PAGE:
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For an appreciative patient, giving gifts to a competent, caring doctor or nurse may seem only natural.
But should health workers accept such tokens from patients for whom they provide care? And what if it’s more -- much more -- than a token? Should doctors, nurses and others ever encourage patients to name them as beneficiaries in a will?
These ethical issues arose in a big way in the care of Huguette Clark, who inherited a titanic fortune from her father, one-term U.S. Sen. W.A. Clark. Her dad made money on par with the Rockefellers, Morgans, Vanderbilts and Carnegies in mining copper and other metals throughout the American West at the turn of the 20th century.
And the questions loom large for readers of a new book about Clark, a reclusive heiress who was worth about $300 million at the time of her death in 2011 at age 104.
Released this week, the new page-turner is “Empty Mansions: The Mysterious Life of Huguette Clark and the Spending of a Great American Fortune,” by NBC News investigative reporter Bill Dedman and Paul Clark Newell, Jr., a cousin to the heiress.
Huguette Clark owned fabulous properties in New York City, New Canaan, Conn., and Santa Barbara, Calif. -- and she had not set foot in any of them for decades.
Starting in 1991 at age 85, after some successful surgery, she chose, despite excellent health, to live in a relatively small room at a small, little-known hospital overlooking Gracie Mansion, the mayor of New York’s official residence in upper Manhattan.
When she entered Doctors Hospital, later to become Beth Israel Medical Center, she had an even bigger fortune. She chose to give a good deal of it away to some of her caregivers, their children, institutions she cared about, friends, employees who watched over her homes and some former employees.
And these were not small amounts. Clark’s favorite private duty nurse, Hadassah Peri, received more than $31 million in gifts during 20 years of service, including enough money to buy five homes, jewelry and other luxuries. Clark gave lavishly to Peri’s husband and children, too.
Other caregivers also got gifts, although not in those amounts. Still others got nothing. Was it ethical for those who got gifts to accept them?
Clark’s personal staff members were not the only ones with an eye on her fortune. The hospital where she lived pushed hard to get Clark to make a substantial gift, using their development staff to try to pry a promise from her, the book reports.
In 2004, Dedman and Newell write, hospital officials threatened Clark with having to move from her beloved room if she did not make a contribution of $125 million to forestall the sale of the building.
So what is the ethical deal? Can wealthy patients bestow gifts of whatever amount they choose on whomever they wish -- including those who provide their care? And if not while they are alive, what about after they are dead?
The American Medical Association's code of ethics pretty much leaves the decision about accepting gifts to the individual doctor.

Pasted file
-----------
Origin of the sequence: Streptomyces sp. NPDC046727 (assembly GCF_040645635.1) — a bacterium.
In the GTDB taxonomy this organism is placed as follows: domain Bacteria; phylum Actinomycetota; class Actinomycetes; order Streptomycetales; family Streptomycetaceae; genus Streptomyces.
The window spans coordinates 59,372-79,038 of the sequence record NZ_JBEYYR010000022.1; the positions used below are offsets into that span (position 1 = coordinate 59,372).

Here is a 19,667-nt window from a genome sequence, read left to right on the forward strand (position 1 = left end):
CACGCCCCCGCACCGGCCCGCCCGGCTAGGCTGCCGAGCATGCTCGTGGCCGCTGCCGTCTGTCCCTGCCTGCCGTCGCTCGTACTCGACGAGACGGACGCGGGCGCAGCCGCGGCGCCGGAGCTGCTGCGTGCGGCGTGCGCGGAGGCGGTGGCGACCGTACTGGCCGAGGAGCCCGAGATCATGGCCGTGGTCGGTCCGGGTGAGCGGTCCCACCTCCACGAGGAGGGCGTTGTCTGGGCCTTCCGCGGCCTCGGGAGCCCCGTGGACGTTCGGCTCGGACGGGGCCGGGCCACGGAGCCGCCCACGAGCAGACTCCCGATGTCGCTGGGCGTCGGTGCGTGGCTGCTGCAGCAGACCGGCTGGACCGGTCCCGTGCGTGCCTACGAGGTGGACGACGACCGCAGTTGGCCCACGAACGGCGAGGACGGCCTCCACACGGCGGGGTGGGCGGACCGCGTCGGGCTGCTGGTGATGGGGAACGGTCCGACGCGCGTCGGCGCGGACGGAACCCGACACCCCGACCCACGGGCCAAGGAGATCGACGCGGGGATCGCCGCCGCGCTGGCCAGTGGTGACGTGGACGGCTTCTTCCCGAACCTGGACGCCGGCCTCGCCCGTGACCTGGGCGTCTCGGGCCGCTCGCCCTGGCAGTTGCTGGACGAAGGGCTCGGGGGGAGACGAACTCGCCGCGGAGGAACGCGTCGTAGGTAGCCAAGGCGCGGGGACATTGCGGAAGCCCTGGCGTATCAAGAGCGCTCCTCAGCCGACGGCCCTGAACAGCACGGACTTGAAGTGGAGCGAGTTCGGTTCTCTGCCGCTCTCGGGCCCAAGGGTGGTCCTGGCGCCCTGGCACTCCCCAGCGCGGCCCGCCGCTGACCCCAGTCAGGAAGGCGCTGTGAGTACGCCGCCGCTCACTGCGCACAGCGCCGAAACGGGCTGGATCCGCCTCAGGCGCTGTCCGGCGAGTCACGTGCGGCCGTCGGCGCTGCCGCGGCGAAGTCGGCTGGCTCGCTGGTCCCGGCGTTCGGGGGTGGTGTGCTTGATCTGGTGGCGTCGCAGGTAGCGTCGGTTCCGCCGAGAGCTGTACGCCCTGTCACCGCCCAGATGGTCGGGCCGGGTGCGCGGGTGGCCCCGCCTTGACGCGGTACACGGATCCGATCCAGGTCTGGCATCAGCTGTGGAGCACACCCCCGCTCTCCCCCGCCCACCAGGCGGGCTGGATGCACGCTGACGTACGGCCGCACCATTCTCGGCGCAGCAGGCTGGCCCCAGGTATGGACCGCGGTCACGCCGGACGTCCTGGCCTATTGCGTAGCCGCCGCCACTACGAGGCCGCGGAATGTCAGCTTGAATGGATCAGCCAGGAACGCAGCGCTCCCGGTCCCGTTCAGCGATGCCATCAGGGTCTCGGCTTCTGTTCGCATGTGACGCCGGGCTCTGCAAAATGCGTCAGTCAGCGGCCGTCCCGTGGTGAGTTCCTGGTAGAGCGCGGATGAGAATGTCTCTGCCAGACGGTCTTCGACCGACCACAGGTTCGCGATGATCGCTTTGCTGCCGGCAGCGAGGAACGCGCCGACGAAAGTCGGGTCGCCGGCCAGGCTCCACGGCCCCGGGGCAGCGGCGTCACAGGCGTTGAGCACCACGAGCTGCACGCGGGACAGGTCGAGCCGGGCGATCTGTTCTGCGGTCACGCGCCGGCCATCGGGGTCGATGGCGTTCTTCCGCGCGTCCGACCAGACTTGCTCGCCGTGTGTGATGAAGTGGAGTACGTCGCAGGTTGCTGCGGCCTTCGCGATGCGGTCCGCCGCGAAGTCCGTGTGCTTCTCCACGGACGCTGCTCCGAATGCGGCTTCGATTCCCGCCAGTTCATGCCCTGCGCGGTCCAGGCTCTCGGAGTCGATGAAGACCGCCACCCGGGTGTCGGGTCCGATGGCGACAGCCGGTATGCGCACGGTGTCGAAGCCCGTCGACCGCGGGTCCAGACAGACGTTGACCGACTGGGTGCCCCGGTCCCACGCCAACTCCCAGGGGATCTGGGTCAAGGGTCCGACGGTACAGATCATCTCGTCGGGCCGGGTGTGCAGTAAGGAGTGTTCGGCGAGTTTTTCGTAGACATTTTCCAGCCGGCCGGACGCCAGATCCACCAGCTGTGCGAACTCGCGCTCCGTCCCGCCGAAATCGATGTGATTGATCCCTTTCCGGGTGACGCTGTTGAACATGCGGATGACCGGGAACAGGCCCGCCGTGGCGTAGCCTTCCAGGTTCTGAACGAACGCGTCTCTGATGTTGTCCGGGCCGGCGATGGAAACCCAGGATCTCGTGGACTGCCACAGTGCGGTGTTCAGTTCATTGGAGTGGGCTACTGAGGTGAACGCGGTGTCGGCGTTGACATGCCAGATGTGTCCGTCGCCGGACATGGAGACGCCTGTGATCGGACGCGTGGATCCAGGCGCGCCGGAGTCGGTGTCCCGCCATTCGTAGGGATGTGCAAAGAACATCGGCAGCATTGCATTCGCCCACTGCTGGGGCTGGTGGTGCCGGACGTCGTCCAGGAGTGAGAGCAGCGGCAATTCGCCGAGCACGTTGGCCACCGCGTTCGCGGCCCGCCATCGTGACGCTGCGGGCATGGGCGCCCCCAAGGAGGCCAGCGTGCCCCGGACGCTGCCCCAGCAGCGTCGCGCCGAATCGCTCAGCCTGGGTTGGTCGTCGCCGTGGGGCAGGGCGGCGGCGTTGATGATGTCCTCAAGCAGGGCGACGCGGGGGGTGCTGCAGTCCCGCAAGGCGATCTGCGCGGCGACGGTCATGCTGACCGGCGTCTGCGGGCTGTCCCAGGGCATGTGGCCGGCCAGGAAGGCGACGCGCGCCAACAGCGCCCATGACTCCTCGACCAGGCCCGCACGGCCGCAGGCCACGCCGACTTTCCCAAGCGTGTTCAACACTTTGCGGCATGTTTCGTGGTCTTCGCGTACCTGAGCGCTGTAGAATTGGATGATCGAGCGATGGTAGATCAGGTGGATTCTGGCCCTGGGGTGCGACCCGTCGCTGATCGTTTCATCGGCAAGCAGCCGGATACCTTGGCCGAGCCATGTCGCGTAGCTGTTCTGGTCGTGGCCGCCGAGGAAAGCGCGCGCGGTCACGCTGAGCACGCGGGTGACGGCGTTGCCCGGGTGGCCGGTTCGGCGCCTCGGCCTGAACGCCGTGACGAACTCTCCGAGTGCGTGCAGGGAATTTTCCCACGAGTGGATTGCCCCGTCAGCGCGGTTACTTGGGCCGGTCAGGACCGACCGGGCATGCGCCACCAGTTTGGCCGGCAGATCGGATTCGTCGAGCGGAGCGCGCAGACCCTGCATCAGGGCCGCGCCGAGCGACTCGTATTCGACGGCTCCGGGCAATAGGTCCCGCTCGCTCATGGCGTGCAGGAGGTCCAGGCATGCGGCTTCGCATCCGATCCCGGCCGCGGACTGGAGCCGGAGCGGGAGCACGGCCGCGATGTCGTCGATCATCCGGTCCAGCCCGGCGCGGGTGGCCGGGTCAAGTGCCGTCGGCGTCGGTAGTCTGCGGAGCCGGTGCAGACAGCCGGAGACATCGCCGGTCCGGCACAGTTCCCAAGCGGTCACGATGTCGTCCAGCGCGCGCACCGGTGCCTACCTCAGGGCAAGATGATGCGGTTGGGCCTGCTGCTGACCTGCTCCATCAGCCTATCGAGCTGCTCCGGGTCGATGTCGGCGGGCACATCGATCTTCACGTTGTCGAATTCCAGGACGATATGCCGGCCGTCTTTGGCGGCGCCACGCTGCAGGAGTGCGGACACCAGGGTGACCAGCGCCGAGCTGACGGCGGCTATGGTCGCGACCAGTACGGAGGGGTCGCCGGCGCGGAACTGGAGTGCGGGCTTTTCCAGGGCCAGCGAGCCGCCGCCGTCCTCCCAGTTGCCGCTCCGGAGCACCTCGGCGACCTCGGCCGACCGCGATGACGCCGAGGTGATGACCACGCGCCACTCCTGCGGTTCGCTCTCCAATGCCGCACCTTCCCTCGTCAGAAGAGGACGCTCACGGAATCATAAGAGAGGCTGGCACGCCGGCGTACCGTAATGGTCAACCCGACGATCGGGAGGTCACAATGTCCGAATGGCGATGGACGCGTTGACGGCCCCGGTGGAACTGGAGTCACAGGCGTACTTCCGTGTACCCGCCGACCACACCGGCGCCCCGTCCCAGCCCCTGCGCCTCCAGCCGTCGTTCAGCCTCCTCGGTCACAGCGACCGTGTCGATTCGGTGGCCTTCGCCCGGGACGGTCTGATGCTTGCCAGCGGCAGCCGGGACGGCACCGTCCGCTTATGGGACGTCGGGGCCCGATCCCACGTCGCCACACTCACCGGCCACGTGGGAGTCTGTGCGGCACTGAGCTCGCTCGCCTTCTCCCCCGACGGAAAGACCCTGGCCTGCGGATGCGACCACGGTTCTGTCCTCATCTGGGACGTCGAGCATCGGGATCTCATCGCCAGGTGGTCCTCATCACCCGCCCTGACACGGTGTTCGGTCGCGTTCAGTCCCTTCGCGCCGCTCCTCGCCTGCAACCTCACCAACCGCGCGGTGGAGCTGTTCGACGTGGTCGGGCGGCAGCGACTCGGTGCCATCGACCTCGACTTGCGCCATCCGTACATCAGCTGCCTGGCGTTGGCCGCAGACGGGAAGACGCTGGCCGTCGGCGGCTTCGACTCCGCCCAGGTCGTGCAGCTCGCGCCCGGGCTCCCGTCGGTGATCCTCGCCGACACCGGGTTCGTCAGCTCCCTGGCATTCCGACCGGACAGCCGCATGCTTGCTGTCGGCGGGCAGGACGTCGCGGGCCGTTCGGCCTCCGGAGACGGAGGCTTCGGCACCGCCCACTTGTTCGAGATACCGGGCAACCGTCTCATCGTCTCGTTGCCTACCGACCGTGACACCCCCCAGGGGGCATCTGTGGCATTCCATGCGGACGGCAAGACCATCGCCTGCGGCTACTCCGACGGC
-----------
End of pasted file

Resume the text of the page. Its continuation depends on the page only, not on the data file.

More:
“One criterion is whether the physician would be comfortable if colleagues or the public knew of acceptance of the gift,” the code says.
Those who got millions from Huguette Clark said they never requested she be generous to them. However, the book makes clear they were quite willing to let her know that their rent had gone unpaid, their kids needed medical or dental care, their cars had broken down or their apartments were too small. That kind of behavior seems nothing less than a solicitation which, coming from a care provider, seems highly unethical.
But what if a fabulously wealthy patient voluntarily chooses to shower her nurse or doctor with unsolicited cash? Again, this seems to be wrong.
Patients pay their bills and those bills are often steep. Gifts do not have a role in that equation. It seems strained to argue that that gift-giving flows out of the doctor-patient relationship while the patient is still in the care of those getting the presents.
Allowing a patient to give millions to the health-care team -- even if she wants to -- seems morally suspect if only because the patient is reliant on the care and vulnerable to even the slightest hint of financial need.
Well, then, what about bequests? Plenty of hospitals and development folks keep an eye on their wealthiest patients or their families in the hope of getting funds in a will or trust to build a new wing for a building or a new cancer center.
Here the ethics seem less clear. Trying to shake down patients with threats unless they include you in the will is an obvious problem. But following up once they have left the hospital to see if they want to donate, attend fund-raisers or purchase naming rights to the Hospital for Very Crippled Children seems less ethically troubling.
Bequests for research, helping medical students or paying for care for the poor seem far more ethically seemly than a direct post-mortem gift to a doctor to spend as he or she sees fit, be it on a yacht or a catheter lab.
But that wasn’t Huguette Clark’s point of view. From what we read in the book, she loved being generous to those she liked -- but she was also perfectly capable of rejecting requests that didn’t suit her.
She may have been an odd duck, but she knew the value of money and enjoyed the pleasure of gift-giving well past her 100th birthday.
Medicine gets antsy around the subject of gifts. It is not likely that a lot of health-care providers or systems will simply put them off limits. Nor do they yet agree on how to handle bequests from appreciative patients. I think there ought to be tougher rules. Ironically, as “Empty Mansions” suggests, Huguette Clark would not agree.
Arthur Caplan, Ph.D., is the head of the Division of Medical Ethics at NYU Langone Medical Center.